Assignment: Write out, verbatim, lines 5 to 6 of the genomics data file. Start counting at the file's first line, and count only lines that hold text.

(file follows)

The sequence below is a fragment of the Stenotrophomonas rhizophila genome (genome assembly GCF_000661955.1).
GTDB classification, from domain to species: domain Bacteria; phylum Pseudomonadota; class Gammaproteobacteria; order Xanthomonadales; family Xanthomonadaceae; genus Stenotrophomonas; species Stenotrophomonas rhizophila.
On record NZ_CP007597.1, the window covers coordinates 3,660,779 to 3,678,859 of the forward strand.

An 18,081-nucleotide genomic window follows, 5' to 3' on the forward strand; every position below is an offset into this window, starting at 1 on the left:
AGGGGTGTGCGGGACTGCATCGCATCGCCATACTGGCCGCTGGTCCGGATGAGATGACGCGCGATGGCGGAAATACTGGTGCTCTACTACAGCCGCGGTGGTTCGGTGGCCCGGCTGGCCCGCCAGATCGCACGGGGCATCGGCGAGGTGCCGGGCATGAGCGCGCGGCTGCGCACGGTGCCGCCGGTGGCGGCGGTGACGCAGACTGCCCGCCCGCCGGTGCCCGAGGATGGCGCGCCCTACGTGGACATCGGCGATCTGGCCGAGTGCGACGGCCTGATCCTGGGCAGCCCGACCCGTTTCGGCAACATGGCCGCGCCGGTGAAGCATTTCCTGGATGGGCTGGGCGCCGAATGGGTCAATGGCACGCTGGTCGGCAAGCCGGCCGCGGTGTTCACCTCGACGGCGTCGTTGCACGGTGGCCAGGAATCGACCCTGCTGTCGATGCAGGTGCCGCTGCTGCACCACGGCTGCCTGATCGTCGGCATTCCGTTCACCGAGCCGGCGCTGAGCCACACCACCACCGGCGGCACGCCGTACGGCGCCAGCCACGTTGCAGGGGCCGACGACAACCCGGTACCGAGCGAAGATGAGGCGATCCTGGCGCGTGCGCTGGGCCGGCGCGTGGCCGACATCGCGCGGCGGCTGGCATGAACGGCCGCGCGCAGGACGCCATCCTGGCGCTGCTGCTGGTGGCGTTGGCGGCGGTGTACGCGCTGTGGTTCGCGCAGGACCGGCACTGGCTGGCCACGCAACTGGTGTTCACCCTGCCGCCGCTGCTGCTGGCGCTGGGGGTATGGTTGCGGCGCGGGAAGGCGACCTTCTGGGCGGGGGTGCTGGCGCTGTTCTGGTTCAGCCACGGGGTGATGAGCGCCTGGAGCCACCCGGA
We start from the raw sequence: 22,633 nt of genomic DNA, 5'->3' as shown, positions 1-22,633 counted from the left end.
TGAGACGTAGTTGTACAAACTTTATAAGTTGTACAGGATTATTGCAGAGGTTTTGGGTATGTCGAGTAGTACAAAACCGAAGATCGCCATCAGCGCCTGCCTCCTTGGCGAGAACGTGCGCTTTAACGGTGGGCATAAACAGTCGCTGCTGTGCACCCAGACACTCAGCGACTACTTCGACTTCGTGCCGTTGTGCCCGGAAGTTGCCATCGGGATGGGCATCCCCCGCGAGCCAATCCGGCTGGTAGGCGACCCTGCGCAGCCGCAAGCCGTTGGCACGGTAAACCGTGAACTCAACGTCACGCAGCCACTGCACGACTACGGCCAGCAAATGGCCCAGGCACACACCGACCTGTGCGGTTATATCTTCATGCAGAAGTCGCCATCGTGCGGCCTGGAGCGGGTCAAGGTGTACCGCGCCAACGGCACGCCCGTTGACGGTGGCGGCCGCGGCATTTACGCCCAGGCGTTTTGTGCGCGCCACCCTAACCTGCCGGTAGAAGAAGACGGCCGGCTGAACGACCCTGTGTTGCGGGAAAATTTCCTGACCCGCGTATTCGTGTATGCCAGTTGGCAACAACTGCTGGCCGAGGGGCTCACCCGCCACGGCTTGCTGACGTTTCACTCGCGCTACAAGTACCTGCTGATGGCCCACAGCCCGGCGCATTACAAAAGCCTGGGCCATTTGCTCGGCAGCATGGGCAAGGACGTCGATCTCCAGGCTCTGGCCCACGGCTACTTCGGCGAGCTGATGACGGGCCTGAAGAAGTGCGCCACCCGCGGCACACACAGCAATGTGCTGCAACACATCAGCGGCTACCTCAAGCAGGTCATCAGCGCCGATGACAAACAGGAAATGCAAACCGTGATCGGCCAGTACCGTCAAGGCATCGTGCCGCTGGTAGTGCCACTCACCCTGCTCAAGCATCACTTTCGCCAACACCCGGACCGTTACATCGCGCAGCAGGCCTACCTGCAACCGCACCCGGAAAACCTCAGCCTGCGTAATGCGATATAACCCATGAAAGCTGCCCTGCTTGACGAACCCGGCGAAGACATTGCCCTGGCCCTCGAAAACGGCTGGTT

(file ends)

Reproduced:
AGGGGTGTGCGGGACTGCATCGCATCGCCATACTGGCCGCTGGTCCGGATGAGATGACGCGCGATGGCGGAAATACTGGTGCTCTACTACAGCCGCGGTGGTTCGGTGGCCCGGCTGGCCCGCCAGATCGCACGGGGCATCGGCGAGGTGCCGGGCATGAGCGCGCGGCTGCGCACGGTGCCGCCGGTGGCGGCGGTGACGCAGACTGCCCGCCCGCCGGTGCCCGAGGATGGCGCGCCCTACGTGGACATCGGCGATCTGGCCGAGTGCGACGGCCTGATCCTGGGCAGCCCGACCCGTTTCGGCAACATGGCCGCGCCGGTGAAGCATTTCCTGGATGGGCTGGGCGCCGAATGGGTCAATGGCACGCTGGTCGGCAAGCCGGCCGCGGTGTTCACCTCGACGGCGTCGTTGCACGGTGGCCAGGAATCGACCCTGCTGTCGATGCAGGTGCCGCTGCTGCACCACGGCTGCCTGATCGTCGGCATTCCGTTCACCGAGCCGGCGCTGAGCCACACCACCACCGGCGGCACGCCGTACGGCGCCAGCCACGTTGCAGGGGCCGACGACAACCCGGTACCGAGCGAAGATGAGGCGATCCTGGCGCGTGCGCTGGGCCGGCGCGTGGCCGACATCGCGCGGCGGCTGGCATGAACGGCCGCGCGCAGGACGCCATCCTGGCGCTGCTGCTGGTGGCGTTGGCGGCGGTGTACGCGCTGTGGTTCGCGCAGGACCGGCACTGGCTGGCCACGCAACTGGTGTTCACCCTGCCGCCGCTGCTGCTGGCGCTGGGGGTATGGTTGCGGCGCGGGAAGGCGACCTTCTGGGCGGGGGTGCTGGCGCTGTTCTGGTTCAGCCACGGGGTGATGAGCGCCTGGAGCCACCCGGA
We start from the raw sequence: 22,633 nt of genomic DNA, 5'->3' as shown, positions 1-22,633 counted from the left end.